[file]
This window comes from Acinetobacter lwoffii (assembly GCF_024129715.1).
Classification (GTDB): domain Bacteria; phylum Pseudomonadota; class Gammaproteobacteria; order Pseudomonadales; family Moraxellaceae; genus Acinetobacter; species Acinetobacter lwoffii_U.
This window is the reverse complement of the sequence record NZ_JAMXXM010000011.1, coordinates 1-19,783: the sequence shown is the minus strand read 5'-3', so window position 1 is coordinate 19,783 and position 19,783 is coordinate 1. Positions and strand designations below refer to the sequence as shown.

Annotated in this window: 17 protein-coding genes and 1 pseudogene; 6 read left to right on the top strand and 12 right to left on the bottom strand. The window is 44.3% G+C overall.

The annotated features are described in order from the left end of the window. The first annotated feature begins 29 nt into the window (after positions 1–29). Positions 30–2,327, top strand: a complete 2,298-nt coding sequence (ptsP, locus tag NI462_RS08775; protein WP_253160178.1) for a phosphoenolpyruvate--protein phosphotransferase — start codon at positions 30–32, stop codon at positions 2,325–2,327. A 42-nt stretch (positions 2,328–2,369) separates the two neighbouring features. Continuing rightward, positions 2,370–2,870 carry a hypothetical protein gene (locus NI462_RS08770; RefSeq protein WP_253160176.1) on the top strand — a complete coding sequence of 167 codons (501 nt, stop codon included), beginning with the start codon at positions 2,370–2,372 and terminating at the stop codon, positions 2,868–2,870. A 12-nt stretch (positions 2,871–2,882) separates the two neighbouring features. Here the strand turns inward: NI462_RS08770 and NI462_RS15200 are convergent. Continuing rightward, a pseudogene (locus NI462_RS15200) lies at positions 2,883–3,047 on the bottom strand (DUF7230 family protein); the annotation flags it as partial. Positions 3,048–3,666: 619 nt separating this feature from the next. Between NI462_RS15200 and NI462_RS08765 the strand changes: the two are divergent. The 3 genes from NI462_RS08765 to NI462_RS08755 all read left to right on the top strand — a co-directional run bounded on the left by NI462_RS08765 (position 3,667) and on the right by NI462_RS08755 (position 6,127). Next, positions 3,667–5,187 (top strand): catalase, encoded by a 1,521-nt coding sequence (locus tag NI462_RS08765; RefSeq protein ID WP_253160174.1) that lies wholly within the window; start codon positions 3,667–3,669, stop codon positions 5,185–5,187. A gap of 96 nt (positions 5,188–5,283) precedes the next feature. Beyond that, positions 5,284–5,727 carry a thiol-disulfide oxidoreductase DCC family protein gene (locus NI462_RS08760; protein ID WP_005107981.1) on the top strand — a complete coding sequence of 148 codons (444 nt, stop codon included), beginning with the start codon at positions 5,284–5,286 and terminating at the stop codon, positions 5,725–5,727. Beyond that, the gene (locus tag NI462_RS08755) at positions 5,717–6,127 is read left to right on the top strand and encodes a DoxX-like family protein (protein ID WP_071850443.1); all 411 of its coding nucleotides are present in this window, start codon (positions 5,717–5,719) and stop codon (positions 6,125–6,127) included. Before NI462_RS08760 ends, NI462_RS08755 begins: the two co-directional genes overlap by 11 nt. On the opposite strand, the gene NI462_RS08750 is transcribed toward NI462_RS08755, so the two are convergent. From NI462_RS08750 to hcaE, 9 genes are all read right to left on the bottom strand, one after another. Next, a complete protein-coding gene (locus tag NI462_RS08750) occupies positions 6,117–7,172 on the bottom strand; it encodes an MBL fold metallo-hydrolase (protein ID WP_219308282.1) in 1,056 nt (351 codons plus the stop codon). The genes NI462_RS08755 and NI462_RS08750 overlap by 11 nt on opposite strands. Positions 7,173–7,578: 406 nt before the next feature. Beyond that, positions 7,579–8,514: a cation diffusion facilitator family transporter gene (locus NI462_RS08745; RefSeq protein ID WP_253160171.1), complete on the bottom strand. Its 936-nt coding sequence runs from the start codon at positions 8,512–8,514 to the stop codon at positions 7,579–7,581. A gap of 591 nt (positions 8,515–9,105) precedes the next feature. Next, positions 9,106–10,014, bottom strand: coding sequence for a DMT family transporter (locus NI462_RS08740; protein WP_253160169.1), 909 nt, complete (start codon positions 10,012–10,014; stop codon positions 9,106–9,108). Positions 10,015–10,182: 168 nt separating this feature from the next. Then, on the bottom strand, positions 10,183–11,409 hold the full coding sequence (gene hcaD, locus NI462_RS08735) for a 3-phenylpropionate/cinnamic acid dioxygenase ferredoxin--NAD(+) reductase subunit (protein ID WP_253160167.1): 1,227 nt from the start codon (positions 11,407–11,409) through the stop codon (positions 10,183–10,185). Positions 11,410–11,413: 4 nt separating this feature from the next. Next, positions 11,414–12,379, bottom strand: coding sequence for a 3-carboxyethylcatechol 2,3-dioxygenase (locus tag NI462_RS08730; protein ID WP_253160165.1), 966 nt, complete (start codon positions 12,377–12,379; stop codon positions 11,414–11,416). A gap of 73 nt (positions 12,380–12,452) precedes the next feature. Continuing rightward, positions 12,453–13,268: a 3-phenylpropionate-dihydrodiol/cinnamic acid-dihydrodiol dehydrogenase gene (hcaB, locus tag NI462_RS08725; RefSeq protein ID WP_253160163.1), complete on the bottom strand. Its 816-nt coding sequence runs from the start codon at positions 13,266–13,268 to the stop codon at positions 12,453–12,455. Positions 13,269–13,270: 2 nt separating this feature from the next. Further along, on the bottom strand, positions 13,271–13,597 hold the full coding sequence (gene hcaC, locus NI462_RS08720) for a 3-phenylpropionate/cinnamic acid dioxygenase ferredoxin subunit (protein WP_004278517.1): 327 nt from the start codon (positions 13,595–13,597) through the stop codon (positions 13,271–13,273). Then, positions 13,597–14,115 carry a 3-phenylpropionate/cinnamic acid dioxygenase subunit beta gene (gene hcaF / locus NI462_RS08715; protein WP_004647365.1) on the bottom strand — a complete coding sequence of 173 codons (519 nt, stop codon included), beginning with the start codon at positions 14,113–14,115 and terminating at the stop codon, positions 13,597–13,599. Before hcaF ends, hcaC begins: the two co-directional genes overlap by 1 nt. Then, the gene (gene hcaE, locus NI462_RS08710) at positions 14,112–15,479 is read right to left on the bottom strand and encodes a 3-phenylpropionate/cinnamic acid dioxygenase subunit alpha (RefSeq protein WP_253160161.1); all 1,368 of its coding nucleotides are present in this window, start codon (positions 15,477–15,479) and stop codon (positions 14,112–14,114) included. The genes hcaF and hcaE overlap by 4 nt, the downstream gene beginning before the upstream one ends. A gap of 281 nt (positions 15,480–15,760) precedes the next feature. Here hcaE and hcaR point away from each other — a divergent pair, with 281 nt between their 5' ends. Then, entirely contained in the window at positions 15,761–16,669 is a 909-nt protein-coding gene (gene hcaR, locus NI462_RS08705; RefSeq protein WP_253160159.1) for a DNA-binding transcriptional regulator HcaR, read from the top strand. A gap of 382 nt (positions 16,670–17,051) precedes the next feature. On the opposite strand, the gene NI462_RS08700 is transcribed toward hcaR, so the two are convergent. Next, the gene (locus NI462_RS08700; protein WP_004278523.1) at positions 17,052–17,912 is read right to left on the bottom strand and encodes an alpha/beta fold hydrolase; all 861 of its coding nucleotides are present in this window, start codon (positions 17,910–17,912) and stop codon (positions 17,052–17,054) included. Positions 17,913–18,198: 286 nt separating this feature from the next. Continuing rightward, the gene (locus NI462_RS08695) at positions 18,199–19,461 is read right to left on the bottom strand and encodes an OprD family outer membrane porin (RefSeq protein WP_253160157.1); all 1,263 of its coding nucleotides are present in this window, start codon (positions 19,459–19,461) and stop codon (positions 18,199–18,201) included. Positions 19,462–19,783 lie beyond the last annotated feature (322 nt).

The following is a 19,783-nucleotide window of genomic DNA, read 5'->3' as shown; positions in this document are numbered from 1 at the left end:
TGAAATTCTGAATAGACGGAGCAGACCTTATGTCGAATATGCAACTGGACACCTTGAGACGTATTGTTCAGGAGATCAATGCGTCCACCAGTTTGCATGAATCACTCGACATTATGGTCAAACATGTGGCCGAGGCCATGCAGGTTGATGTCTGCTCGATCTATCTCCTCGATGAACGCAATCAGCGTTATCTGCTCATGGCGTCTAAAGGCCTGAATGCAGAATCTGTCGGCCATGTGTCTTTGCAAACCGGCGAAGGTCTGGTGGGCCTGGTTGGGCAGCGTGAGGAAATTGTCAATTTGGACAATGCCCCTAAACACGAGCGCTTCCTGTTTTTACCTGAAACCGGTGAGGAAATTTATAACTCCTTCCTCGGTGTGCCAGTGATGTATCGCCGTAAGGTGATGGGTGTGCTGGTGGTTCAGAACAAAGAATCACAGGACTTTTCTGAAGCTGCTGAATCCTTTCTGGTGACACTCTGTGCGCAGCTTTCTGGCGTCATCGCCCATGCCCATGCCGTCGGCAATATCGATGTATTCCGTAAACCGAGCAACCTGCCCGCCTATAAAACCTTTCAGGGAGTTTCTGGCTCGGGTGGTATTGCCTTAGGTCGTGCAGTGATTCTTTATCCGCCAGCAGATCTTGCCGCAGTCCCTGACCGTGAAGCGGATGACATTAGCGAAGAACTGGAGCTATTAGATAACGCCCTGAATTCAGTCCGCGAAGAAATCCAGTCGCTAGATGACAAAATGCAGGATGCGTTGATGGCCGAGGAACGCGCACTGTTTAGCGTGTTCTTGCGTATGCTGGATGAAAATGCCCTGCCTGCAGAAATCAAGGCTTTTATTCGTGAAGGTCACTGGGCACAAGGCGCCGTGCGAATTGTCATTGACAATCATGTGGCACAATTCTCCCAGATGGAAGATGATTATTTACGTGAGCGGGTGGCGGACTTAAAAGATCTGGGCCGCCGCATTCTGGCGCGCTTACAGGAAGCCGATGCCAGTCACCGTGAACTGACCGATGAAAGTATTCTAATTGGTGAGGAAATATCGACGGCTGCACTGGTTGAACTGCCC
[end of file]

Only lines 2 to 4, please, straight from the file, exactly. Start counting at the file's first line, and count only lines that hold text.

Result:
Classification (GTDB): domain Bacteria; phylum Pseudomonadota; class Gammaproteobacteria; order Pseudomonadales; family Moraxellaceae; genus Acinetobacter; species Acinetobacter lwoffii_U.
This window is the reverse complement of the sequence record NZ_JAMXXM010000011.1, coordinates 1-19,783: the sequence shown is the minus strand read 5'-3', so window position 1 is coordinate 19,783 and position 19,783 is coordinate 1. Positions and strand designations below refer to the sequence as shown.

Annotated in this window: 17 protein-coding genes and 1 pseudogene; 6 read left to right on the top strand and 12 right to left on the bottom strand. The window is 44.3% G+C overall.